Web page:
The British Herpetological Society

The Herpetological Journal is the Society's prestigious quarterly scientific journal. Articles are listed in Biological Abstracts, Current Awareness in Biological Sciences,Current Contents, Science Citation Index, and Zoological Record.

The 2017/18  impact factor of The Herpetological Journal is 1.268

ISSN 0268-0130

Volume 11, Number 1, January 2001 Volume 11, Number 1, January 2001

pdf 01. Morphological differentiation of the alpine newt (Triturus alpestris) in the Balkans, taxonomic implications


Open Access


Authors: Konstantinos Sotiropoulos , LjIljana Tomovic, Georg Dzuki And Milos L. Kalezic

Abstract: A comprehensive survey of the Balkan alpine newt was undertaken to describe morphological differentiation . between populations, and to test the validity of previously described subspecies. Thirty population samples derived from the major part of the Balkans, excluding Bulgaria and Albania, were studied for patterns of both morphometric and qualitative trait variability. On the basis of morphology, separate taxonomic status cannot be allocated to any of the currently recognized Balkan subspecies, with the exception of the southernmost ( T. a. veluchiensis). Paedogenesis affected morphological variability significantly. Variability among paedotypic populations was found to be lower than intrapopulation variability of metamorphosed individuals.

Keywords: Triturus alpestris, morphological differentiation, taxonomy, paedogenesis, Balkan Peninsula

pdf 02. Predator induced behavioural responses, tadpoles of the Neotropical frog Phyllomedusa tarsius do not respond to all predators


Open Access


Authors: Benedikt R. Schmidt And Adolfo Amézquita

Abstract: Many species show behavioural responses to predators that reduce predation mortality but are assumed to be costly. We tested whether an induced behavioural response is predator-specific and whether the strength is related to the risk of being killed by a predator. We used tadpoles of the neotropical frog Phyllomedusa tarsius as prey, and larvae of an aeshnid dragonfly and belostomatid bugs as predators. Belostomatids killed twice as many tadpoles within 24 hours as aeshnids did. Tadpoles reduced activity in the presence of aeshnids by 30% but did not respond at all to the more dangerous belostomatids. Tadpoles did not show spatial avoidance of predators. We favour the explanation that tadpoles of P. tarsius did not respond to belostomatids because belostomatids are encountered too rarely for evolution to favour an induced response to belostomatids.

Keywords: amphibian, distribution, induced response, Phyllomedusa tarsius, predation risk, tadpole

pdf 03. Cannibalism and kin discrimination in tadpoles of the Amazonian poison frog, Dendrobates ventrimaculatus, in the field


Open Access


Authors: Kyle Summers And Rebecca Symula

Abstract: Two experiments were conducted to investigate the influence of kinship on aggression and cannibalism in the Amazonian poison frog, Dendrobates ventrimaculatus, in eastern Ecuador. Firstly, we placed pairs of kin and pairs of non-kin tadpoles in plastic cups, allowed them to interact over a food item and videotaped their behaviour. The videotapes were analysed for aggressive and associative behaviour. Secondly, we placed pairs of tadpoles in manipulated natural pools in the field, and left them together for one month. The results of the videotaped behavioural experiments did not indicate strongly preferential treatment of kin, although biting was rare in the kin treatments but common in some non-kin treatments. The field experiments indicated that both kin and non-kin tadpoles are likely to be cannibalized if they coexist with larger tadpoles in Heliconia pools for a substantial period of time. Ultimately, the study was inconclusive with respect W the occurrence of kin discrimination. However, the study provides important information relevant to the study of kin discrimination by dendrobatid tadpoles in the field.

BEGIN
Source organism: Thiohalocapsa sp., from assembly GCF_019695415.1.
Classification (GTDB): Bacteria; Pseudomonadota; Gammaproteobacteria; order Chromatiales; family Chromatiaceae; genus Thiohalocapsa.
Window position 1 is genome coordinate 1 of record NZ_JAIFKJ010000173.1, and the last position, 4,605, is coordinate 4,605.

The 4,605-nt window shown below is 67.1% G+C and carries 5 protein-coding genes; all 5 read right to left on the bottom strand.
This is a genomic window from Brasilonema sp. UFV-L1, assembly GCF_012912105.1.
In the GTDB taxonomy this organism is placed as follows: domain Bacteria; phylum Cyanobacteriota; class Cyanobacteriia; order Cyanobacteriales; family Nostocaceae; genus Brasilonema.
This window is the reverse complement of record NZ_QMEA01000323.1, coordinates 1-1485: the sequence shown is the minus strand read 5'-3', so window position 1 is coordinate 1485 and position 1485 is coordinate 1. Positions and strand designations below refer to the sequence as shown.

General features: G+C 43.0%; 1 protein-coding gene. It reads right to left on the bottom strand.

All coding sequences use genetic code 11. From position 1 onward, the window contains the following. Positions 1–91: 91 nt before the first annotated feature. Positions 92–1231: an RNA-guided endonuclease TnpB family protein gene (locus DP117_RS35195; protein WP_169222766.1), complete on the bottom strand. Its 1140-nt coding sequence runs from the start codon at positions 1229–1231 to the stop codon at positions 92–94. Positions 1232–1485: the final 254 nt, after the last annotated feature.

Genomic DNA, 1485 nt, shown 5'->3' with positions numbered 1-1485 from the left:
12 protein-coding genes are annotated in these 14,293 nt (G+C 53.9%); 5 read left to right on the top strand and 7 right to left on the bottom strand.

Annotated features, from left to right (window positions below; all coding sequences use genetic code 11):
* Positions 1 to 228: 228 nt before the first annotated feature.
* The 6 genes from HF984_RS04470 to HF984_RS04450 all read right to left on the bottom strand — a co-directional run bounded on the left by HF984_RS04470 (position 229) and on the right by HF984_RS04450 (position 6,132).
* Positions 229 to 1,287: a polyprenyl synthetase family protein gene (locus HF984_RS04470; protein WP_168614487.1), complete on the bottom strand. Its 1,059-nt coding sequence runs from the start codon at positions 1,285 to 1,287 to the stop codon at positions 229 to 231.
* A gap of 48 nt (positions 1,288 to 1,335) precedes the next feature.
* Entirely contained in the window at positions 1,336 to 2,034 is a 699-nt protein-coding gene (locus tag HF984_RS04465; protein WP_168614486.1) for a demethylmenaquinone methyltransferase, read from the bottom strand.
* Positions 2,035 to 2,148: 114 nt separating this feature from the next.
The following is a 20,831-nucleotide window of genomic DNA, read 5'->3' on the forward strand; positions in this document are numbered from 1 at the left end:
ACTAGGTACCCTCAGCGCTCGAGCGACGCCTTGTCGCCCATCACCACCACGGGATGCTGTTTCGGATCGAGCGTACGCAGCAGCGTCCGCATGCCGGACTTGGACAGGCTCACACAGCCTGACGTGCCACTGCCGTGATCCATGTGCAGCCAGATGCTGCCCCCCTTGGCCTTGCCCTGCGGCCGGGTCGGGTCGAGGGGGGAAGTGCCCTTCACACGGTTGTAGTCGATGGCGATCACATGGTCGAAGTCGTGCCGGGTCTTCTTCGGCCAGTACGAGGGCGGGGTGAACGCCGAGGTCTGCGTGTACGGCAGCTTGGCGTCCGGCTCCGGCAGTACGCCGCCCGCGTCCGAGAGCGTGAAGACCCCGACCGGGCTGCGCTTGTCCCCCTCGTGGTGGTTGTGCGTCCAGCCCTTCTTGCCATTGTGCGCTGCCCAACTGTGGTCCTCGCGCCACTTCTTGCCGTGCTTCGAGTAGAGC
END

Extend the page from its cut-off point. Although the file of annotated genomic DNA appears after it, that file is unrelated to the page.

Keywords: cannibalism, kin recognition, Dendrobates, behaviour

pdf 04. A genetic assessment of British populations of the sand lizard (Lacerta agilis)


Open Access


Authors: Trevor J. C. Beebee A D Graham Rowe

Abstract: We investigated sand lizard (Lacerta agilis) populations in Britain by genetic analysis across eight polymorphic microsatellite loci. Genetic diversity as determined by mean expected heterozygosity was high in all three distinct regions where the species occurs (Dorset, Surrey and Merseyside), though allelic diversity was lower on Merseyside than in Surrey or Dorset. There was significant genetic differentiation between populations in all three of these widely separated zones, as judged both by Fst and Rst estimators. A genetic test for population bottlenecks confirmed that in at least two of the areas currently inhabited, Surrey and Merseyside, L. agilis has undergone substantial recent dec lines. The significance of these findings for sand lizard conservation is discussed.

Keywords: sand lizards, Lacerta, conservation, genetics, microsatellites

pdf 06. Seasonal variations of the diet of Laudakia stellio (Agamidae) from Nisyros Island, Dodecanese (Greece)


Open Access


Authors: Pietro Lo Cascio, Claudia Cortl2 And Luca Luiselli

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Please note that as from Volume 31 Number 1 (January 2021) on, the Herpetological Journal will be available as an online publication only - the last print edition will be Volume 30 Number 4.   

Aligning with this change, it is now no longer possible to purchase a subscription that includes a print copy of the HJ.  All members who have existing HJ print subscriptions that remain active as at end June 2020 will receive the full four 2020 print editions.  New subscribers or renewals after this time will only have option to subscribe to the online only subscription package.  Subscription pricing has been amended to reflect the content changes.